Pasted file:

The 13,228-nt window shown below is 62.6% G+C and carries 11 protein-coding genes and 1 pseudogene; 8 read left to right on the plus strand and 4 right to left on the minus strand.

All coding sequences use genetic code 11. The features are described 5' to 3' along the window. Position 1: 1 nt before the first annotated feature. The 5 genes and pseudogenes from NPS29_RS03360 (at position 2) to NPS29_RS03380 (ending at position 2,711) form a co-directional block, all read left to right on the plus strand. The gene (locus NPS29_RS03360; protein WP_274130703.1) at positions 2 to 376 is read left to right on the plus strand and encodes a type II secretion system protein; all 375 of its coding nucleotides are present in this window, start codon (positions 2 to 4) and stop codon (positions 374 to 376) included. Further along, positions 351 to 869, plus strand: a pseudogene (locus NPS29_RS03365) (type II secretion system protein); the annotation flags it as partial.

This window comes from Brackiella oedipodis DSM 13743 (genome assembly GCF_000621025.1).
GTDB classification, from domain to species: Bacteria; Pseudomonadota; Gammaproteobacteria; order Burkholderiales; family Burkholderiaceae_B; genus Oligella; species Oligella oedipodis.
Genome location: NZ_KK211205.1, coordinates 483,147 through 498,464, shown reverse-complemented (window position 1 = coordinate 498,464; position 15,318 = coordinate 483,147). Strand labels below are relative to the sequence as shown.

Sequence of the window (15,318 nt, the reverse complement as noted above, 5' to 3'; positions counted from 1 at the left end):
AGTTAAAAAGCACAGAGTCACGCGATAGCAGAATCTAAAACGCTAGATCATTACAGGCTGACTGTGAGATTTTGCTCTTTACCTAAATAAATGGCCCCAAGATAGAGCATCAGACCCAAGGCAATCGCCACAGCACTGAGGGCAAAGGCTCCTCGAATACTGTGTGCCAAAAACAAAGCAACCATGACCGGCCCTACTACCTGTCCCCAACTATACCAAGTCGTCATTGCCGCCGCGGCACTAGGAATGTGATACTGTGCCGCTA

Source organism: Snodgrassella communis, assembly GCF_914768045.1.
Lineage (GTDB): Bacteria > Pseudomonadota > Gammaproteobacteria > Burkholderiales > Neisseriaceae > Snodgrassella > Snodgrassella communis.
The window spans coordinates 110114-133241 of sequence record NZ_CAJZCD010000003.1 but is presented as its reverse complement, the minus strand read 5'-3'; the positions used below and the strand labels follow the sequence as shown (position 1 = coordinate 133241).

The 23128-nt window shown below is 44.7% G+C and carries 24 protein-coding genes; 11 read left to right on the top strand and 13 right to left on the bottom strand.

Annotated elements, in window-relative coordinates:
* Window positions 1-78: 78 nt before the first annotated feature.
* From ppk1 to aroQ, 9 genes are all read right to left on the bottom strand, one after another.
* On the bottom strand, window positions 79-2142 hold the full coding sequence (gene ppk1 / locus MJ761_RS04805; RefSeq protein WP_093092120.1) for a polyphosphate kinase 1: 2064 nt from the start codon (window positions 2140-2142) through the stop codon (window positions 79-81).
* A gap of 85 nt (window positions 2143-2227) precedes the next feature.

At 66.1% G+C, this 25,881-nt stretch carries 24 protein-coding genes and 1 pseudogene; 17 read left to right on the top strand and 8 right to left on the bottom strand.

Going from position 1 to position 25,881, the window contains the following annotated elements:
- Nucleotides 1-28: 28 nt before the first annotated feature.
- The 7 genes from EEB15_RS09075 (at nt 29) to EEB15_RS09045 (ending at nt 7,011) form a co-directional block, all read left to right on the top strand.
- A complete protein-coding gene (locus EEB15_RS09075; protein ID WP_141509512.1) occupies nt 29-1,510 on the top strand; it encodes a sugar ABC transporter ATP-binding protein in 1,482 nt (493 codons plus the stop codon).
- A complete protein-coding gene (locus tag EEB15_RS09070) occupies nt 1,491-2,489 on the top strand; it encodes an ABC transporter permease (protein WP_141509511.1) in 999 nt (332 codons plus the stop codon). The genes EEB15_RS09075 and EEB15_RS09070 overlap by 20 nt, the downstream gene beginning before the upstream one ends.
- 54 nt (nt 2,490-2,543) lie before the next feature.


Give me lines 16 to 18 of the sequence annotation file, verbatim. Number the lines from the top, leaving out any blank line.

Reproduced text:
* A gap of 85 nt (window positions 2143-2227) precedes the next feature.

At 66.1% G+C, this 25,881-nt stretch carries 24 protein-coding genes and 1 pseudogene; 17 read left to right on the top strand and 8 right to left on the bottom strand.

Going from position 1 to position 25,881, the window contains the following annotated elements: